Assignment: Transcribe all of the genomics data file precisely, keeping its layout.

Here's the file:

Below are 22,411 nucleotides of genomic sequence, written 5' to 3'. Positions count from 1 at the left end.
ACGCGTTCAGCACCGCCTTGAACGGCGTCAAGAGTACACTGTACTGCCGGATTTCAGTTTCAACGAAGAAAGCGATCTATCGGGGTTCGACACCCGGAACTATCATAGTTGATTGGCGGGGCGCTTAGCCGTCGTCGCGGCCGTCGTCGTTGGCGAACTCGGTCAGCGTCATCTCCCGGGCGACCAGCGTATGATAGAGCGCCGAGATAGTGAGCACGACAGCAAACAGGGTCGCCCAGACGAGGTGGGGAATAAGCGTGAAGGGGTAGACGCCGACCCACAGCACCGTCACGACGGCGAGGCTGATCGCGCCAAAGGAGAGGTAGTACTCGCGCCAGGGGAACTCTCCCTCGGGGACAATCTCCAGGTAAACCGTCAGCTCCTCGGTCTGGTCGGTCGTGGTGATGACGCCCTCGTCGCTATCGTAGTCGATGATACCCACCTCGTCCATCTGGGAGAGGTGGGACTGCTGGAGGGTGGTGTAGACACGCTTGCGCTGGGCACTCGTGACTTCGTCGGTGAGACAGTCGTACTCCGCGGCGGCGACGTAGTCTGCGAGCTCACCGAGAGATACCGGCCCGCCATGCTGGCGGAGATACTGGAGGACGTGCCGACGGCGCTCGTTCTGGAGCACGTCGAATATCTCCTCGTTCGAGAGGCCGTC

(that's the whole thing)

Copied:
Below are 22,411 nucleotides of genomic sequence, written 5' to 3'. Positions count from 1 at the left end.
ACGCGTTCAGCACCGCCTTGAACGGCGTCAAGAGTACACTGTACTGCCGGATTTCAGTTTCAACGAAGAAAGCGATCTATCGGGGTTCGACACCCGGAACTATCATAGTTGATTGGCGGGGCGCTTAGCCGTCGTCGCGGCCGTCGTCGTTGGCGAACTCGGTCAGCGTCATCTCCCGGGCGACCAGCGTATGATAGAGCGCCGAGATAGTGAGCACGACAGCAAACAGGGTCGCCCAGACGAGGTGGGGAATAAGCGTGAAGGGGTAGACGCCGACCCACAGCACCGTCACGACGGCGAGGCTGATCGCGCCAAAGGAGAGGTAGTACTCGCGCCAGGGGAACTCTCCCTCGGGGACAATCTCCAGGTAAACCGTCAGCTCCTCGGTCTGGTCGGTCGTGGTGATGACGCCCTCGTCGCTATCGTAGTCGATGATACCCACCTCGTCCATCTGGGAGAGGTGGGACTGCTGGAGGGTGGTGTAGACACGCTTGCGCTGGGCACTCGTGACTTCGTCGGTGAGACAGTCGTACTCCGCGGCGGCGACGTAGTCTGCGAGCTCACCGAGAGATACCGGCCCGCCATGCTGGCGGAGATACTGGAGGACGTGCCGACGGCGCTCGTTCTGGAGCACGTCGAATATCTCCTCGTTCGAGAGGCCGTC